Electric Shock Injuries and Electrocutions

Electric Shock Injuries and Electrocutions: Hire Experienced Washington State Lawyers Who Know the Law Electrocution causes ten percent of all construction-related deaths Electrical tower

Electrocutions represent 10 percent of all construction-related deaths, according to the U.S. Department of Labor, which compiles and publishes statistics related to work-related injuries and safety violations. And for every fatality, every year there are literally thousands of serious and often disabling on-the-job injuries caused by both high and low voltage electrical shocks. Yet despite the fact that there are scores of state and federal workplace safety regulations that govern electrical work, electricity and electrical equipment, contractors continue to take short cuts and employees continue to be injured by electricity. Recent federal statistics show that failure to follow electrical safety rules ranks fifth on the top ten list of safety violations that are written up by safety inspectors each year.

Electrical safety code violations threaten every worker on a job site

Electricians who regularly work with electricity are not the only workers being injured by electricity. Even a careful and safety conscious worker can sustain an electrical injury, since it is difficult and sometimes impossible for a worker to protect himself from a deadly, but unseen electrical current that is present in a place where it is not supposed to be present.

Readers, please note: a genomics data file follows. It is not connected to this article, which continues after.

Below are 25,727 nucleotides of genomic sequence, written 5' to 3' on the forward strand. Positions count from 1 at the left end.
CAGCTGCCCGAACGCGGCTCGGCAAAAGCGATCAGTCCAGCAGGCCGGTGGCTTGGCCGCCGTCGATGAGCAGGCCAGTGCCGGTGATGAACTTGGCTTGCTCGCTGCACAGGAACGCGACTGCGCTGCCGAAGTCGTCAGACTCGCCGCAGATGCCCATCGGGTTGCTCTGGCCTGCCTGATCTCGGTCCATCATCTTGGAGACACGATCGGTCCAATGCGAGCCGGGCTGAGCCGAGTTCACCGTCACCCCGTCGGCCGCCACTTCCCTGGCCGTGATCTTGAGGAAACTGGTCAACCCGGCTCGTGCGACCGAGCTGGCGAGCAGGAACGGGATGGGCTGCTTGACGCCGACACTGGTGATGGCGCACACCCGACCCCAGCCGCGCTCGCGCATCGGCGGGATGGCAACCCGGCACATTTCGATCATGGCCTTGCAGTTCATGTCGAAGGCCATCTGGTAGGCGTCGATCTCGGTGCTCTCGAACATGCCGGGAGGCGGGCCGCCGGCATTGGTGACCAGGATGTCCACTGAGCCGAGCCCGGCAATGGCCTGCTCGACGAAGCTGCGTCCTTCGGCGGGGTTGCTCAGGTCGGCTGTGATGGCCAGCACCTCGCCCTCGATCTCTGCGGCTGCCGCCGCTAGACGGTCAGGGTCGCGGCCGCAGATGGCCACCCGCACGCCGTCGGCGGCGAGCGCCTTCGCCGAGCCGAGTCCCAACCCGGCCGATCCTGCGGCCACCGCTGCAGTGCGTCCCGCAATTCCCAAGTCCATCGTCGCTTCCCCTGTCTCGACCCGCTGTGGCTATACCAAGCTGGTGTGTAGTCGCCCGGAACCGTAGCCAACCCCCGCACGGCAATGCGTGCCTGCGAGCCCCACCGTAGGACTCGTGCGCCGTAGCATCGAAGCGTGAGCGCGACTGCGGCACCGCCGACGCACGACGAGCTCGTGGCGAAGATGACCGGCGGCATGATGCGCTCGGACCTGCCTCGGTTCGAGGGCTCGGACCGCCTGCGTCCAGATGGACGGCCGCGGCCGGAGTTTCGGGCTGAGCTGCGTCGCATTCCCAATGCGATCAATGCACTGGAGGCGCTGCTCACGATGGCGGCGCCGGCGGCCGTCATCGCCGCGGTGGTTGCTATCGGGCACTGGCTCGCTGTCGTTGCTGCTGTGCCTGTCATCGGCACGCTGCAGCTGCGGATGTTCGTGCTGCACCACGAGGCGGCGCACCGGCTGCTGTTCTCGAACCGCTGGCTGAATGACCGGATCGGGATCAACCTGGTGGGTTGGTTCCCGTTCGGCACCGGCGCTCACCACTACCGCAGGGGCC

Sheet metal workers hanging ceiling ducts in a darkened room with no light fixtures can come into inadvertent contact with exposed and energized low voltage wires that the electricians should have been de-energized or covered with a non-conductive wire nut that would have cost the electrical contractor less than ten cents each. While the sheet metal workers will not die from a low voltage shock, the jolt of electricity will cause the sheet metal workers to fall off their ladders and land on the hard concrete floors far below. Carpenters can be shocked when working in inclement outdoor weather while using damaged extension cords. When they are shocked, the carpenters can be sliced or impaled by the very power tools that they are holding in their own hands. Laborers can be injured when vacuuming up interior debris while plugged into an improperly grounded circuit. When the labors are shocked, they can fall down stairways or into jagged debris. And workers of all trades can be badly burned, maimed or even killed when working in close proximity to electrical panels or electrical lines while using conductive tools or ladders.